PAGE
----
Malcolm Gladwell is a great story-teller, no doubt about it. I loved his latest book Outliers.
And whilst I agree with Joel Spolksy that the book is little more than cleverly strung together anecdotes, that doesn’t mean it doesn’t have value. For example, Gladwell’s chapter on the necessity of hard work (you must do your 10,000 hours) to achieve success is a good motivator. Yes, it might be common sense, but how often do we see people falling for the ‘overnight success’ mentality? Pretty often, if the sales of ‘get rich quick’ and ‘instant solution’ books/seminars/etc are any indication. Just got to find that shortcut…
However there were two main thoughts that struck me from the book. First, the impact that culture has on how people react in circumstances. Gladwell uses it to discuss aviation accidents, but I’ll be using it to improve how I work with other nationalities in my day-to-day work. As an example, being aware that many cultures ‘hint’ at suggestions when talking to superiors – as opposed to a direct approach. The result: missing important cues and information. Keep this in mind next time you meet with a colleague, employee, or customer.
The second key point I’ll be applying is my attitude to giving up. Did you know that there’s a direct correlation between intelligence, success and how quickly people give up? I’m paraphrasing, but in general, the most intelligent and successful kids are the ones that continue to work hard on a problem. They don’t give up. Of course, this isn’t to be confused with those silly online tests that provide an unsolvable problem and then laugh at how long you stupidly spend attempting to solve it. Nor is it about ‘flogging a dead horse’. No, this is about real world problems, and the attitude of those who are determined to continue working on solutions. This was a real eye-opener for me. Of course, just because it turns out that the kids who don’t give up tend to be smarter, it doesn’t mean that you get smarter by not giving up… but hey, I’m going to conveniently ignore that and assume the contrapositive holds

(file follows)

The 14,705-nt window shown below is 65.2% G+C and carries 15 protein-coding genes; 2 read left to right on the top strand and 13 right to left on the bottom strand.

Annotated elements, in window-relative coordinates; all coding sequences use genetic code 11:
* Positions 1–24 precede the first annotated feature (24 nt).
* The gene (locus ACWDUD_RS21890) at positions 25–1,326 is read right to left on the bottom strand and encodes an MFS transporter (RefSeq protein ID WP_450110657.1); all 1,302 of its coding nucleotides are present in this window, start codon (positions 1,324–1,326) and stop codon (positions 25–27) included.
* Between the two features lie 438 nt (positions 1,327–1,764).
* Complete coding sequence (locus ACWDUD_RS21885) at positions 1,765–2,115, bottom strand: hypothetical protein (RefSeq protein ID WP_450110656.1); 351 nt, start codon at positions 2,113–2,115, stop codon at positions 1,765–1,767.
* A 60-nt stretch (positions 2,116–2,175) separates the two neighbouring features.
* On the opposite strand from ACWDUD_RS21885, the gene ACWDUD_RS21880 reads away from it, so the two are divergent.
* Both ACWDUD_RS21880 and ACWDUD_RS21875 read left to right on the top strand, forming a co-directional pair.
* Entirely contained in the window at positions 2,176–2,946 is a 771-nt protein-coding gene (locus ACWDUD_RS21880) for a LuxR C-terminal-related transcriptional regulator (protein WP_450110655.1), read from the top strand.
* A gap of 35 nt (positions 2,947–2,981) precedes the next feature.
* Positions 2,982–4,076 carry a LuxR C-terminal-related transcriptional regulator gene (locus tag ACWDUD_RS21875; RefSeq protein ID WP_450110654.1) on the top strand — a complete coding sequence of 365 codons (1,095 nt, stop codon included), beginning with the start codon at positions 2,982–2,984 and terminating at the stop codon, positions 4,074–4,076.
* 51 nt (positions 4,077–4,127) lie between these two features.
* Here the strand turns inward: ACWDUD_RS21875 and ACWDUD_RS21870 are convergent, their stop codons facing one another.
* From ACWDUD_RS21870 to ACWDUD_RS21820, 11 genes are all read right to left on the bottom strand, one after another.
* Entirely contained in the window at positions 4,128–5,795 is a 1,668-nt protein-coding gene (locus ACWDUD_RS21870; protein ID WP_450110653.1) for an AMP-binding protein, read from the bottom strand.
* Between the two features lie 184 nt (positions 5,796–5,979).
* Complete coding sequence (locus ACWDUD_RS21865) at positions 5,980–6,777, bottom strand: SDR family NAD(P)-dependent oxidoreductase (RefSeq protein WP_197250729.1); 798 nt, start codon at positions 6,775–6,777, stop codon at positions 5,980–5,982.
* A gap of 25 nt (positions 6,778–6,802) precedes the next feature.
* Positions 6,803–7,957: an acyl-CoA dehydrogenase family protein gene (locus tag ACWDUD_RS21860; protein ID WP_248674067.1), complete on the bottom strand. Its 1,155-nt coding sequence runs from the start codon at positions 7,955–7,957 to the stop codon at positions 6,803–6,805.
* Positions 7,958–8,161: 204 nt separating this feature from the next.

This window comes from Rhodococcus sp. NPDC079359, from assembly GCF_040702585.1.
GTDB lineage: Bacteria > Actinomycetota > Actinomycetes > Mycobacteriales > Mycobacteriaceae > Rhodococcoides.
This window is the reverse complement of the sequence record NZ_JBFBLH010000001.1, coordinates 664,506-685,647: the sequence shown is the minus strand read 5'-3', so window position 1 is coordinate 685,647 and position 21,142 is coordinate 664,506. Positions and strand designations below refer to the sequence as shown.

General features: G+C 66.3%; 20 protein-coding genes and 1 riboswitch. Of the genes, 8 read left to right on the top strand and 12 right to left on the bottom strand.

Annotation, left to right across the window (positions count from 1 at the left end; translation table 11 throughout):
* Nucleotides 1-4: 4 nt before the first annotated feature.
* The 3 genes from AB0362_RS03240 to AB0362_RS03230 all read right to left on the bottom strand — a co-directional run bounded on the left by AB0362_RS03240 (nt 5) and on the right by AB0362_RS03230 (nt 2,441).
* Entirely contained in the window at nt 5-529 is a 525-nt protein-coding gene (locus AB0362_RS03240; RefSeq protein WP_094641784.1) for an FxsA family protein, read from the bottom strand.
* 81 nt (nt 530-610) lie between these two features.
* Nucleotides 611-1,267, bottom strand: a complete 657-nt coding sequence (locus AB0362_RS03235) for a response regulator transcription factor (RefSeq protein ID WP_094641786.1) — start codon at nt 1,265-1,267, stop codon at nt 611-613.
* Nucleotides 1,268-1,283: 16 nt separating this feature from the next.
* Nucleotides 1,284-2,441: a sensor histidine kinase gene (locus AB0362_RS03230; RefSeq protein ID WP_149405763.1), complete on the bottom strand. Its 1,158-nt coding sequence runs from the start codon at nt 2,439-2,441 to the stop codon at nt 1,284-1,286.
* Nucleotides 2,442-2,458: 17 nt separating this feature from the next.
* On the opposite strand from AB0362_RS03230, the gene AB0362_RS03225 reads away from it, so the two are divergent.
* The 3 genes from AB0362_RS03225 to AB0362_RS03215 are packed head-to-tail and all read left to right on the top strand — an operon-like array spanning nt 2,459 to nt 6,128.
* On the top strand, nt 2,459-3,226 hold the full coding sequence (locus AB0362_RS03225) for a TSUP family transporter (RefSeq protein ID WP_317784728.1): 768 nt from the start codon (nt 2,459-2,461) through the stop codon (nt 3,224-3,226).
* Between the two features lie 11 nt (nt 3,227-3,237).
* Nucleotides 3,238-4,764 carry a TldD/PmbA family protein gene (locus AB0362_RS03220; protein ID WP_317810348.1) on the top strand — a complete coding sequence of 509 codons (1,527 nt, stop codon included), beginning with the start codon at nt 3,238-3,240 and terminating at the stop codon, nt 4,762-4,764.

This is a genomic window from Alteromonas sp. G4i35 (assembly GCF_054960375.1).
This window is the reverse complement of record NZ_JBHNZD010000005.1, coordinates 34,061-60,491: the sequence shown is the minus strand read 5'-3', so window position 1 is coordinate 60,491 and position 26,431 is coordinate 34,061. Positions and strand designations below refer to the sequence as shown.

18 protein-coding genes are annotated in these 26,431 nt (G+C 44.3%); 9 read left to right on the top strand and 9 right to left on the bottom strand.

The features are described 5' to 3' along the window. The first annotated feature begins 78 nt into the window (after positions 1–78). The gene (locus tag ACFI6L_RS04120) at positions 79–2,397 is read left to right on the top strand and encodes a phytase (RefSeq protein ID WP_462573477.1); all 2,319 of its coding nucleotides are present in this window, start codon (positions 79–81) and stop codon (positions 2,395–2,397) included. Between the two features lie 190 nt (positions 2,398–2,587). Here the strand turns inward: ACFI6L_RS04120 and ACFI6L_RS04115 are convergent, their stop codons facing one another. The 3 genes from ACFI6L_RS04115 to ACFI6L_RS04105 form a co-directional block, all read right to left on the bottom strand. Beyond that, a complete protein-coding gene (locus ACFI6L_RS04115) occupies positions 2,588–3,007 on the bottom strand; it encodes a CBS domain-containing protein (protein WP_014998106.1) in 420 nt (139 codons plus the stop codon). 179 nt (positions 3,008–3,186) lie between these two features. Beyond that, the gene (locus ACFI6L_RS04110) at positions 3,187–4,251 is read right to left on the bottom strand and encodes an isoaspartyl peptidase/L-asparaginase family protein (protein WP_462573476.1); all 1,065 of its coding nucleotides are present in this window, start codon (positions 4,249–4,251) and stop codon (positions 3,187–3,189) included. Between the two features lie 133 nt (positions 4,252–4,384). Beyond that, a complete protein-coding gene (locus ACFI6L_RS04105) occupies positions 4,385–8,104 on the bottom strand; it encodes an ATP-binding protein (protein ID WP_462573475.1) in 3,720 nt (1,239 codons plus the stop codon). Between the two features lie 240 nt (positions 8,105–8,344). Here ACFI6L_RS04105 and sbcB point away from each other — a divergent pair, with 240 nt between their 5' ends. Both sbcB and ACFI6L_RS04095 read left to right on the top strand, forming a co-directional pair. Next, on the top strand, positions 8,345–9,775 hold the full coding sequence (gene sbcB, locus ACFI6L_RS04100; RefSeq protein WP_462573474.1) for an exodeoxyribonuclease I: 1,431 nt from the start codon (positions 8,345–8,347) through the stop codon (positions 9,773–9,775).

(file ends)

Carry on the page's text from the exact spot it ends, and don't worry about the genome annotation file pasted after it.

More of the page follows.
Ultimately the book can be a little de-motivating if you take the message to heart. Gladwell is suggesting that no matter how hard you work, if you don’t have the special advantages that a select few have, then there’s no chance you’ll be successful. But the balancing point needs to be how he defines ‘success’. In this book he’s predominantly talking about extreme success – billionaires, rock stars and national athletes. Don’t be fooled into thinking their isn’t room for huge success, but just a rung lower. So, whilst you may not have the special advantages, don’t let that be an excuse not to work really hard.
‘Aim for the stars and you might hit the moon’ is a cliché, but perhaps a good summary of my attitude.